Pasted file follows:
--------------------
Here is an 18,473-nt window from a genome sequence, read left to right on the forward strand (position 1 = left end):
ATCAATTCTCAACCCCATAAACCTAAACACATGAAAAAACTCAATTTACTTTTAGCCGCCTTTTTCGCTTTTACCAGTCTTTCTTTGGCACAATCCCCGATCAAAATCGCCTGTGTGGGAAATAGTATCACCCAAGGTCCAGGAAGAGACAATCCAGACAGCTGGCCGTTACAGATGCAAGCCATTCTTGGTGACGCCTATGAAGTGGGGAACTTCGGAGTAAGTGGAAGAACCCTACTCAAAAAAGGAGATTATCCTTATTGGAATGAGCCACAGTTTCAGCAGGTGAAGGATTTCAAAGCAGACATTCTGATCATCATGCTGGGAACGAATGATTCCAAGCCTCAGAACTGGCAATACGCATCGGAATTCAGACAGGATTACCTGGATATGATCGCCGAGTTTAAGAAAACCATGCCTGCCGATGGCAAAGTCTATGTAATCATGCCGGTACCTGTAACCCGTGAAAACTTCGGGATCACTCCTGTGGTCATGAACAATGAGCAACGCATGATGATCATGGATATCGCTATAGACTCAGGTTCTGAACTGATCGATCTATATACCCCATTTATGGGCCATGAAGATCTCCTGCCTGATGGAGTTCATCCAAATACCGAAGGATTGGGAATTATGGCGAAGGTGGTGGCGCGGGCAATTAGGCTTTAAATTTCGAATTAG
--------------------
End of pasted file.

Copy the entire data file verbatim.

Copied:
Here is an 18,473-nt window from a genome sequence, read left to right on the forward strand (position 1 = left end):
ATCAATTCTCAACCCCATAAACCTAAACACATGAAAAAACTCAATTTACTTTTAGCCGCCTTTTTCGCTTTTACCAGTCTTTCTTTGGCACAATCCCCGATCAAAATCGCCTGTGTGGGAAATAGTATCACCCAAGGTCCAGGAAGAGACAATCCAGACAGCTGGCCGTTACAGATGCAAGCCATTCTTGGTGACGCCTATGAAGTGGGGAACTTCGGAGTAAGTGGAAGAACCCTACTCAAAAAAGGAGATTATCCTTATTGGAATGAGCCACAGTTTCAGCAGGTGAAGGATTTCAAAGCAGACATTCTGATCATCATGCTGGGAACGAATGATTCCAAGCCTCAGAACTGGCAATACGCATCGGAATTCAGACAGGATTACCTGGATATGATCGCCGAGTTTAAGAAAACCATGCCTGCCGATGGCAAAGTCTATGTAATCATGCCGGTACCTGTAACCCGTGAAAACTTCGGGATCACTCCTGTGGTCATGAACAATGAGCAACGCATGATGATCATGGATATCGCTATAGACTCAGGTTCTGAACTGATCGATCTATATACCCCATTTATGGGCCATGAAGATCTCCTGCCTGATGGAGTTCATCCAAATACCGAAGGATTGGGAATTATGGCGAAGGTGGTGGCGCGGGCAATTAGGCTTTAAATTTCGAATTAG